Friday, September 30, 2011

Ron Paul Condemns Death of al-Awlaki; "I Don't Think that's a Good Way to Deal with our Problems"

Congressman Ron Paul is condemning the death of terrorist Anwar al-Awlaki, calling his death an "assassination."  Here is a short transcript of an exchange that he had with a reporter who was asking how he felt about the news:

Reporter-  Over night, our time, Anwar al-Awlaki was killed... What do you think about that?  Was that a victory for President Obama?

Congressman Paul-  Let's hope not.  I don't think that's a good way to deal with our problems.  He's born here.  Awlaki was born here.  He's an American citizen.  He was never tried or charged for any crimes.  Nobody knows if he ever killed anybody.  We know that he might have been associated with the, uh, underwear bomber.  But if the American people accept this blindly and casually, we now have an accepted practice of the President assassinating people who he thinks are bad guys.  I think it's sad.

What would the people have said about Timothy McVeigh?  We didn't assassinate him.  But certainly he had done it.  We put him through the courts and they executed him.  But to start assassinating American citizens, without charges, we should think very seriously about this.

Reporter-  Does that only apply to American citizens?  I mean, would you say the same thing about bin Laden?

Congressman Paul- Not exactly.  You know, because he was involved with, you know, 9/11...
Congressman Paul
Mr. Paul went on to say that al-Awlaki was not involved in 9/11.

You can watch the exchange here:

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  1. Awlaki personally met with two of the 9/11 hijackers

  2. So, execute anyone who has met a hijacker? I mean, was he a soldier or just one of their political/religious leadership?


  3. If you're a member of al Qaeda and say "Yes, fly planes into buildings."

    Then, yes.

  4. Really? Then why have the ICC or any international police organizations? Just roaming gunmen? Even Nazis got a trial at Nuremberg!

    Pretty slippery slope you got there, bud.

    The idea that you can kill someone just because they said "do something" is pretty barbaric.

  5. @Anonymous

    First, when you use quotation marks, they are for quoting things. No one said "do something," so your argument instantly becomes a fallacy.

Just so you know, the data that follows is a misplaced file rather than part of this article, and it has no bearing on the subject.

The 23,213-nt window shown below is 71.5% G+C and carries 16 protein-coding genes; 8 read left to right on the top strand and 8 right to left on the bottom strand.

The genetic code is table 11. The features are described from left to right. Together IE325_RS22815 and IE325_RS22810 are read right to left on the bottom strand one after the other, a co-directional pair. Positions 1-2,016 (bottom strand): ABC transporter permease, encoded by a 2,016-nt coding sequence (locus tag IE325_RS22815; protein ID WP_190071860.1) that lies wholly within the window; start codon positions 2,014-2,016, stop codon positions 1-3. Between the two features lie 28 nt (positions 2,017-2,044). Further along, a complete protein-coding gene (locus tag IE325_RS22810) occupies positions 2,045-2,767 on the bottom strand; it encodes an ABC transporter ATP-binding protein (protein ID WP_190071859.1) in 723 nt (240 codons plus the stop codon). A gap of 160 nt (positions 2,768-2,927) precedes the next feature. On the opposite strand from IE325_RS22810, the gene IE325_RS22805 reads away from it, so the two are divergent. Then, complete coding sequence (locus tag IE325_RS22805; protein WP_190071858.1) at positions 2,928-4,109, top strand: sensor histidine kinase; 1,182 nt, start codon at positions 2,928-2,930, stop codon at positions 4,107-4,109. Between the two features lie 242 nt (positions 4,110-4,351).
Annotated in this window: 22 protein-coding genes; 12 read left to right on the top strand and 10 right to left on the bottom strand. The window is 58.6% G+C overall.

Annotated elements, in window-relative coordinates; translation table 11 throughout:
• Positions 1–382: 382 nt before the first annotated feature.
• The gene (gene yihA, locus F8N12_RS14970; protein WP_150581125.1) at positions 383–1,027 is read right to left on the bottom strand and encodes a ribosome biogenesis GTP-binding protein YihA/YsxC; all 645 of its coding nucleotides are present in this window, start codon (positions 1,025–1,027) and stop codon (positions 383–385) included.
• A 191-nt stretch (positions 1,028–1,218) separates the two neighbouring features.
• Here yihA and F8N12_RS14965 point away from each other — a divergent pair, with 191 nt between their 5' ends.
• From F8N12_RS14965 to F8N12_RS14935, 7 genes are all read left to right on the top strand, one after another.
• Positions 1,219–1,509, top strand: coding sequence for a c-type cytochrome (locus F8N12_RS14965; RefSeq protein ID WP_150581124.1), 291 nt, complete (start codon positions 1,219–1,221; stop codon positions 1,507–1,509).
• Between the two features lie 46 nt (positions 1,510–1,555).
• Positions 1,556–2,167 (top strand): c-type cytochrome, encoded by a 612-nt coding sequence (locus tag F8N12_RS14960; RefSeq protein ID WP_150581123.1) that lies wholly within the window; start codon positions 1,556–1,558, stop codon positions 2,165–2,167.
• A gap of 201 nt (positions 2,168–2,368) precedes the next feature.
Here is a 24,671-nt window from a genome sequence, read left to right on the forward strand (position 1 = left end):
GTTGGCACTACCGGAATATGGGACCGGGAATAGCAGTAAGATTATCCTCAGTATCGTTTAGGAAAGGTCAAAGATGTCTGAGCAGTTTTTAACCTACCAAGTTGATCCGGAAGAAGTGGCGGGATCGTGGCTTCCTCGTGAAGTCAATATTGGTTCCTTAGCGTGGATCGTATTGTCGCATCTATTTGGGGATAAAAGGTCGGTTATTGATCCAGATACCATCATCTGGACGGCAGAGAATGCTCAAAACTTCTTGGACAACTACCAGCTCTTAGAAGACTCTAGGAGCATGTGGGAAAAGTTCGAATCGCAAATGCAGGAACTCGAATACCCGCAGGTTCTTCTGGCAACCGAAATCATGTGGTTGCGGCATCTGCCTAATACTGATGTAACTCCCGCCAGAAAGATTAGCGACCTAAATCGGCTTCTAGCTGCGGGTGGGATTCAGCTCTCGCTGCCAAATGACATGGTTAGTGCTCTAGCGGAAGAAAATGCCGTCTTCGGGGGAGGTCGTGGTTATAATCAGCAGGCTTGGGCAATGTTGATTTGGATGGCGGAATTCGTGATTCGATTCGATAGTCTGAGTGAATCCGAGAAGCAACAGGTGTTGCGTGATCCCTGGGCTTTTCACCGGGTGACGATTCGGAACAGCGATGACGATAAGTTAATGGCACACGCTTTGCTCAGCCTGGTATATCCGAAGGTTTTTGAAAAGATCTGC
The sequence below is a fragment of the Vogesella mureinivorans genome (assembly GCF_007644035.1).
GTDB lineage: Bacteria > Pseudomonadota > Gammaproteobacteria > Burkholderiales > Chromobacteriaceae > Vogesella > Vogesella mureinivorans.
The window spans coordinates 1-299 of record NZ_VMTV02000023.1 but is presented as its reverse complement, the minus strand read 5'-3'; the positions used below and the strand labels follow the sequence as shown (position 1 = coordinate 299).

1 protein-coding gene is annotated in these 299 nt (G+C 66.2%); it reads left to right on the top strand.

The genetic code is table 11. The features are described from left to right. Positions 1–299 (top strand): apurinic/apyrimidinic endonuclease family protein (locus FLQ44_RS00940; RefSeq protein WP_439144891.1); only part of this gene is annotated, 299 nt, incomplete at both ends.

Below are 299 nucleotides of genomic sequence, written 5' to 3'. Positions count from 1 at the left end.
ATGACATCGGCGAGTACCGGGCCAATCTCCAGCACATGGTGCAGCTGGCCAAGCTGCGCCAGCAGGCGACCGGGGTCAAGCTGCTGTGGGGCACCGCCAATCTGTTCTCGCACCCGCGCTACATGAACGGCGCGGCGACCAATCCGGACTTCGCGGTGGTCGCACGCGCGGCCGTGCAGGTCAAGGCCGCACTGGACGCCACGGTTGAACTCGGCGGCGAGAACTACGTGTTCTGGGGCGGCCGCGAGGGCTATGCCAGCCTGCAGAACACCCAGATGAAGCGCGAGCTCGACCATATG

Second, when you are a member of al Qaeda that helps people plan to kill 3,000 Americans (not to mention helping terrorist kill hundreds of others), you deserve to die. If he was able to be captured, then sure, he should have had a trial. But at the geographical position he was in, the only option was to take him out.

  6. "First, when you use quotation marks, they are for quoting things. No one said "do something," so your argument instantly becomes a fallacy."

    That's not the definition of a fallacy, he was a "motivator and leader", I was paraphrasing, you show your ignorance.

    Whether he deserved to die should be left up to to a fair process of law, not the whimsy of men, who react emotionally without knowledge, like yourself.

  7. There are many different fallacies, there isn't just "a fallacy." One is called straw man, which is when you paraphrase someone's words to make their argument weaker (i.e. "do something" instead of he helped kill thousands of people). Thus, when the argument is weaker, one is able to attack it better. Congratulations, you've learned something today.

    Hopefully you learn from this as well: yes, as I stated previously (which you ignored, since it hurts your argument), if someone is captured, they deserve a trial. However, if someone is actively trying to kill people, they deserve to die.

    This time around, please discuss my argument instead of (one), creating a fallacy and then erroneously saying you did not, (two), actually make a valid point, and (three), when your argument is failing (as it has in every single one of your comments), don't resort to another fallacy, an ad hominem attack, which you committed when you called me ignorant. Thanks

  8. Holy shit, Anonymous got DESTROYED

  9. Stuck on stupid? Name the fallacy, blowhard. Declaring victory is amusing but ultimately a mastubatory act on your part.

    Not only were you wrong in saying he was actively killing someone, doubling down on your error doesnt make truth from fiction.

    Was this idealogical motivator engaged in a gun fight with the CIA drone? Youre premised are utter fantasy.

    Conclusion: declare more ficticious fallacies and invent more facts from the seat of your rainnbow shitting unicorn. At least skim a bio of who he was and how he got killed before you respond.

    Phil H, reading comprehension not your strong suit?

  10. What, wait? I named two fallacies specifically. In fact, not only did I name them, I quoted the specific things you wrote that shows you committed them.

    Since you clearly did not bother reading my argument, I'm not going to bother reading yours. I'll just assume that you misspelled simple words and started swearing, once again showing that the best you can do is resort to ad hominem attacks.

    Please address the issue: he helped murder 3,000 people and refused to be captured

  11. This article is a bit misleading. The part the piece left out, but can be seen in the video is paramount to putting Mr. Paul's words into context. Check out where the article ends:

    "Reporter- Does that only apply to American citizens? I mean, would you say the same thing about bin Laden?

    Congressman Paul- Not exactly. You know, because he was involved with, you know, 9/11..."

    Mr. Paul went on to explain that he (and his colleagues) voted to give the President authority to go after those responsible for 9/11. This is the difference that the congressman was making clear. Should our government have the authority to kill American citizens without receiving lawfully-granted authority?